Atwater Homestead 242 Christian St. c. 1774 was built by Caleb Atwater. His granddaughter Mary Lyman Atwater married Judge William G. Choate founder of Choate School. It is now a Choate dormitory and faculty residence. Beginning in 2006, the school undertook a significant restoration of the exterior of the home.
Squire Stanley House, 186 Christian Street, was built in 1690. It was also known as the Red House. It was used as a haven for Revolutionary War patriots and a place to try Loyalists. George Washington visited Squire Oliver Stanley on his way to Boston in 1775. Oliver’s son George Washington Stanley tried to open a school in the home in 1794 with little success. In 1890 Mark Pittman, the first headmaster of the Choate School lived in the home.
Atwater Cottage, 302 Christian Street, was built in 1760. The house was also known as “Ye Old Store. Caleb Atwater produced gunpowder in a red barn behind the house. In 1775. George Washington bought gunpowder from the store for his troops. Atwater later purchased and developed land in Ohio where the cities of Cleveland and Akron are now located.
1690 House, 387 North Main St. is also known as Munson House. It is actually two houses. The original built in 1690 and an addition completed in 1789. The home was extensively damaged in the tornado of 1878 and needed major repairs. The house is owned by Choate Rosemary Hall.
John Hall House, 43 North Elm Street, was built in 1789. Jeremiah Hall, a descendant of the first John Hall farmed on acreage behind the house. It was purchased by Choate Rosemary Hall in 1926 and used as a faculty residence. Three separate apartments have been created from the original home.
Porter Cook Homestead, 38 North Elm Street, built in 1789 by the Cook family with assistance from other founding Wallingford families such as the Doolittle Family and Carrington Family. The last member of the Cook family to live there was Elizabeth Hall, great, great granddaughter of Porter Cook. The home is currently owned by the Krombel Family.
Giles Hall House, 337 South Elm Street, was built in 1760. Giles Hall was the brother of Lyman Hall, a signer of the Declaration of Independence. Both Giles and Lyman Hall were born in this house- The windows in the house contain the original glass panes.
Theophilus Jones Homestead , 40 Jones Road, was built in 1700. The house remained in the Jones family into the 1900s. The home has five fireplaces and the ceilings are much higher than generally found in houses built in the era. It was added to the National Register of Historic places January 30, 1992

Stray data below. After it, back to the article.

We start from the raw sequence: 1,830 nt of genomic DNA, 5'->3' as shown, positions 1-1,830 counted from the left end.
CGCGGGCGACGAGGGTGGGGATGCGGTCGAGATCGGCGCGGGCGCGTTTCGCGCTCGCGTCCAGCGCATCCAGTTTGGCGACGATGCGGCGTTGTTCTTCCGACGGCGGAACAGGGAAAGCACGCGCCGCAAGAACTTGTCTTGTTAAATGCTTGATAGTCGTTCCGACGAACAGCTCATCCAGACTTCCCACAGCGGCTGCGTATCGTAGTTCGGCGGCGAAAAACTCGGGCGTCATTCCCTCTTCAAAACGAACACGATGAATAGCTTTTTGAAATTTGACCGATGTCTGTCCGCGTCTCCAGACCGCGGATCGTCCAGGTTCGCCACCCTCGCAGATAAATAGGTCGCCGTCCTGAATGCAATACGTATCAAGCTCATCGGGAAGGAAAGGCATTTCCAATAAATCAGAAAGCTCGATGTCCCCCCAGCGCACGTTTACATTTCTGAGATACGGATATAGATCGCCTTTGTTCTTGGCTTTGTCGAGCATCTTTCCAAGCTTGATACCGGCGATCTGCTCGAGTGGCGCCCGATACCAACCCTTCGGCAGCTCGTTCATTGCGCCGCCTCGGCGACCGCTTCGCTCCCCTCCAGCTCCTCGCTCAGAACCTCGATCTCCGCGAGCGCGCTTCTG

The Augustus Hall House, 198 South Main St., was built in 1760. It is now the home of the Wallingford Historical Society. Until the late 1700’s the building functioned as a tavern and stopping place for stage coaches. The hitching posts still remain on the sidewalk outside the building. The Hall family remained in the home until 1803 when it was deeded to Caleb Thomas. His great, great, grandaughterFrannie Ives Schember left it to the Historical Society.
The Royce House, 538 North Main Street, was built for Nehemiah Royce in 1672. It was originally located on the corner of North Main and North Street and was moved to its current location in 1924. General George Washington addressed the citizens of Wallingford in front of the house in it’s old location in 1775. It has the distinction of being the oldest house still standing in Wallingford.
Sources: “Wallingford Historical Homes Caleb Atwater Cottage”, The Wallingford Post, 10/31/57. Wallingford Tercentenary Jubilee 300, “A Tour of Houses, from then ‘til Now”, Wallingford Garden Club, July 1, 1970. “Some Historic Homes of Wallingford, CT Published by The Wallingford Historical Society, 1977. “Atwater Homestead and Cottage” The Wallingford Post, 7/1970. “Wallingford Historical Resources Inventory: buildings and structures Vol. 1 and 2, Connecticut Historical Commission, February 1979. Wallingford, Connecticut, Wikipedia, http://en.wikipedia.org/wiki/Wallingford,_CT, 2/19/11.